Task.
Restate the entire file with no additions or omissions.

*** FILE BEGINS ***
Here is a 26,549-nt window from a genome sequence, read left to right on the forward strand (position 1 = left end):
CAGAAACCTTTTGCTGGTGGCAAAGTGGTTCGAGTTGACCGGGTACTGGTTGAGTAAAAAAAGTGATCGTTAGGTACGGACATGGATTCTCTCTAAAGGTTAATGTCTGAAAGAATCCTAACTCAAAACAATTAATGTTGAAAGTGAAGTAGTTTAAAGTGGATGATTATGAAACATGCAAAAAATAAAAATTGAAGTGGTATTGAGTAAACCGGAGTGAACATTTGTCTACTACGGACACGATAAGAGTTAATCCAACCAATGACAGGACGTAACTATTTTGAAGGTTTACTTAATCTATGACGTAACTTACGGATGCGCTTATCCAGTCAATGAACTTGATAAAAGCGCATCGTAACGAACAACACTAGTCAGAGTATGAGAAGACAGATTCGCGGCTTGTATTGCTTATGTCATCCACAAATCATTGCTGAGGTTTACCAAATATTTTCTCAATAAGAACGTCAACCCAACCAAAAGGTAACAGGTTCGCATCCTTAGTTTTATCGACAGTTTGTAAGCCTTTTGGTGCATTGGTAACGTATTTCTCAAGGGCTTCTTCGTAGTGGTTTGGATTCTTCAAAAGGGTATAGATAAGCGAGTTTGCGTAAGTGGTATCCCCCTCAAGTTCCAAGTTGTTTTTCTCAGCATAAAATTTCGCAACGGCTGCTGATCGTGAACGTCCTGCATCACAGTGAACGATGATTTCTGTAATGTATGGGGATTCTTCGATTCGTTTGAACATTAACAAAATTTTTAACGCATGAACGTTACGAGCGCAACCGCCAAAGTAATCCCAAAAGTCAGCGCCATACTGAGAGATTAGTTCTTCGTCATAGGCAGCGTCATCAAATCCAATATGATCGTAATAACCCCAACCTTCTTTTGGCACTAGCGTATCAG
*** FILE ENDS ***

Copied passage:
Here is a 26,549-nt window from a genome sequence, read left to right on the forward strand (position 1 = left end):
CAGAAACCTTTTGCTGGTGGCAAAGTGGTTCGAGTTGACCGGGTACTGGTTGAGTAAAAAAAGTGATCGTTAGGTACGGACATGGATTCTCTCTAAAGGTTAATGTCTGAAAGAATCCTAACTCAAAACAATTAATGTTGAAAGTGAAGTAGTTTAAAGTGGATGATTATGAAACATGCAAAAAATAAAAATTGAAGTGGTATTGAGTAAACCGGAGTGAACATTTGTCTACTACGGACACGATAAGAGTTAATCCAACCAATGACAGGACGTAACTATTTTGAAGGTTTACTTAATCTATGACGTAACTTACGGATGCGCTTATCCAGTCAATGAACTTGATAAAAGCGCATCGTAACGAACAACACTAGTCAGAGTATGAGAAGACAGATTCGCGGCTTGTATTGCTTATGTCATCCACAAATCATTGCTGAGGTTTACCAAATATTTTCTCAATAAGAACGTCAACCCAACCAAAAGGTAACAGGTTCGCATCCTTAGTTTTATCGACAGTTTGTAAGCCTTTTGGTGCATTGGTAACGTATTTCTCAAGGGCTTCTTCGTAGTGGTTTGGATTCTTCAAAAGGGTATAGATAAGCGAGTTTGCGTAAGTGGTATCCCCCTCAAGTTCCAAGTTGTTTTTCTCAGCATAAAATTTCGCAACGGCTGCTGATCGTGAACGTCCTGCATCACAGTGAACGATGATTTCTGTAATGTATGGGGATTCTTCGATTCGTTTGAACATTAACAAAATTTTTAACGCATGAACGTTACGAGCGCAACCGCCAAAGTAATCCCAAAAGTCAGCGCCATACTGAGAGATTAGTTCTTCGTCATAGGCAGCGTCATCAAATCCAATATGATCGTAATAACCCCAACCTTCTTTTGGCACTAGCGTATCAG